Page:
Politics and politicians have never been popular, nor are they destined to be any time in the immediate future. That’s a disappointing but inevitable fact of life, and one hardened by the expenses scandal on top of the malfeasance, sleaze and general all-purpose promise breaking of generations of politicians.
(Actually – that’s unfair. The vast majority of politicians are diligent, dedicated and work incredibly hard to serve their constituents. But it only takes one bad apple, and Parliament usually contains more than a handful of rotten ones at any one time.)
But if we’re to aspire to, perhaps, politics being less hated, or even – I’m a dreamer – being respected as a means of changing our country, then there are some ways in which we do our politics that are going to have to change. Those changes will need to be legion – politics is broken in a pretty fundamental way – but today has thrown up two perfect examples, let’s call them “pettiness” and “jiggery pokery” of what needs to be eliminated.
Both sound minor, but both are deadly serious.
First – pettiness. Ed Balls has suggested a perfectly reasonable way in which the debate about Britain’s economy could be improved come election time. Each party (with more than 5% of seats in parliament) would have their manifesto audited by the OBR, so there would be an independent estimate made of the impact of each economic plan. We’d begin to have an idea of which plan might produce more growth, which would lower unemployment and which would pay down the deficit quickest.
Considering the economy is likely to be the battleground on which the next election will be fought, having a better informed electorate sounds pretty damn reasonable and uncontroversial. Tory MP and Chair of the Treasury Select Committee Andrew Tyrie backs such a plan.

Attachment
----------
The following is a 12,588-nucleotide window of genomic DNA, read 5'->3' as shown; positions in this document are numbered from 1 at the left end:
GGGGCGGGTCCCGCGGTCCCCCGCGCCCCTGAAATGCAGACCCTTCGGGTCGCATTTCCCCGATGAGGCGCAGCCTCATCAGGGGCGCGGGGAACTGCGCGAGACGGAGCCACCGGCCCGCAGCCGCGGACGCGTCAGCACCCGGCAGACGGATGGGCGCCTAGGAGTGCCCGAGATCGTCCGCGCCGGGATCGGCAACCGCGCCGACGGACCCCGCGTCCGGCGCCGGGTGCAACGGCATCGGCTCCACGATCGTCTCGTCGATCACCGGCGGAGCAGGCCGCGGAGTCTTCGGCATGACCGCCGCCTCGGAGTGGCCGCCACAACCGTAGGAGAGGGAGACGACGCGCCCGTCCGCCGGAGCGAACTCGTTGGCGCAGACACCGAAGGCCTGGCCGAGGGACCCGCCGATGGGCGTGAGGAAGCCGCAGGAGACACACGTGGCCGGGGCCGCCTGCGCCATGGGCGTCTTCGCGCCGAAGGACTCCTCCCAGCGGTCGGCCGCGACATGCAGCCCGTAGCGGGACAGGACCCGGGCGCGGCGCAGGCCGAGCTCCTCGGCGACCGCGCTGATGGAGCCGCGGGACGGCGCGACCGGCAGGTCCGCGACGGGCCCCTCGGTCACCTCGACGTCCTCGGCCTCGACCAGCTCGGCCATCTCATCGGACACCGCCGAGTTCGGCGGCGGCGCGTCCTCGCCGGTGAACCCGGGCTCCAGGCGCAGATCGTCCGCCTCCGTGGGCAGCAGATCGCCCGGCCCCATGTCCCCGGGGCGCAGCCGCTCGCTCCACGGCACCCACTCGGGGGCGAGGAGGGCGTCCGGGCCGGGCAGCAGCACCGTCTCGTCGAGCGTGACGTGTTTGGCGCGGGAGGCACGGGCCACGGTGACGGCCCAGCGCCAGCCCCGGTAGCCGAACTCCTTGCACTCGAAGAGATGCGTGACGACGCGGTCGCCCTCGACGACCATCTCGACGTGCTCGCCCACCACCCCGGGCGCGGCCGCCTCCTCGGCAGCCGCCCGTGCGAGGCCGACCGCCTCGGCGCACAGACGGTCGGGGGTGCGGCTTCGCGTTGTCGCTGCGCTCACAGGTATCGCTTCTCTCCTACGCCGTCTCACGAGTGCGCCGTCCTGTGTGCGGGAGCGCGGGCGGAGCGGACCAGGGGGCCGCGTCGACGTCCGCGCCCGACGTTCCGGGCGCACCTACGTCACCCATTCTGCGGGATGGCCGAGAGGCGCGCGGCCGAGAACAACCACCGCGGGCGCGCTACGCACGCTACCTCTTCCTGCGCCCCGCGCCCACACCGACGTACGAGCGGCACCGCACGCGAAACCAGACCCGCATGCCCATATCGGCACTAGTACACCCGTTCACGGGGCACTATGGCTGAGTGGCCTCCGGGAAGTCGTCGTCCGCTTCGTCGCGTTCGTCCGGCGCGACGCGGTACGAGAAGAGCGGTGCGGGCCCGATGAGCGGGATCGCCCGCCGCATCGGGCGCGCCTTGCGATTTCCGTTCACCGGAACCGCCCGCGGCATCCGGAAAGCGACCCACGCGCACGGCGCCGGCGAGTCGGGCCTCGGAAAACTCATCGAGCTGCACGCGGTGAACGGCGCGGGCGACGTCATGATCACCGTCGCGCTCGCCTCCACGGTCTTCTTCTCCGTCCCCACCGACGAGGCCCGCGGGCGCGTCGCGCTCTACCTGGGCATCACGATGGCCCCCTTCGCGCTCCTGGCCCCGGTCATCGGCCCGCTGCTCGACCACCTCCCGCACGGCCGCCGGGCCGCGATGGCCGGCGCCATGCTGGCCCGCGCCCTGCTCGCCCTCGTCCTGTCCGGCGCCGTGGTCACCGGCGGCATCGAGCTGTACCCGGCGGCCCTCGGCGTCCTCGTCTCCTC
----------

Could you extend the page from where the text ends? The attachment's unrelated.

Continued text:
But George Osborne opposes it. Out of pettiness. Because he wants to go into the next election attacking Labour’s taxation and spending plans as “reckless” whether they actually are or not. He doesn’t want the electorate to be voting based on fact or independent opinion, he wants the campaign instead to be waged over unverified attacks and politically biased assertion. And that’s his prerogative, of course – it’s how elections are usually fought – but such pettiness is just one reason why the British people have begun to turn their backs on the political process.
There’s an opportunity for the public to be better informed about something as fiendishly complicated as the economy – something which defines their lives – yet Osborne won’t have it, for party political reasons. Petty.
Meanwhile, over in the Lords, another example of the kind of behaviour that leaves the public crossing the road to avoid politicians was taking place, this time over Social Care. After months of the government proclaiming that no-one will have to sell their homes to pay for their care and that their care costs will be capped at £72,000, it suddenly turns out that isn’t true. At all. Many older people will have to use other savings and assets before they’re even entitled to help, by selling their jewellery perhaps or pawning their heirlooms.
Can you imagine how terrifying this whole mess of a debate must be for them? You’ve been told that the government were working on a plan that would allow you to enter care without losing your home – and now it turns out it was the some of mealy-mouthed tricksy not-quite-true bollocks that the public have come to know – expect even – from our politicians.
Is it any wonder that voting levels are down, that trust in politics is through the floor and faith in the power of government to change Britain is on the wane, when the government won’t allow proper debate about our politics, and plays games with the lives of older people?
Shame on them – but shame on Labour too, because sometimes we’re tricksy too (10p tax rate anyone?) and we’re as much to blame for the way people have been turned off politics as the other lot. And pretending otherwise is exactly the kind of not-quite-true behaviour that puts Joe Public right off his breakfast.
A plague on all our houses. And a plague that we – all of us in politics – have to start cleaning up. Quickly. Because there’s an election coming – and the people are (justifiably) angry.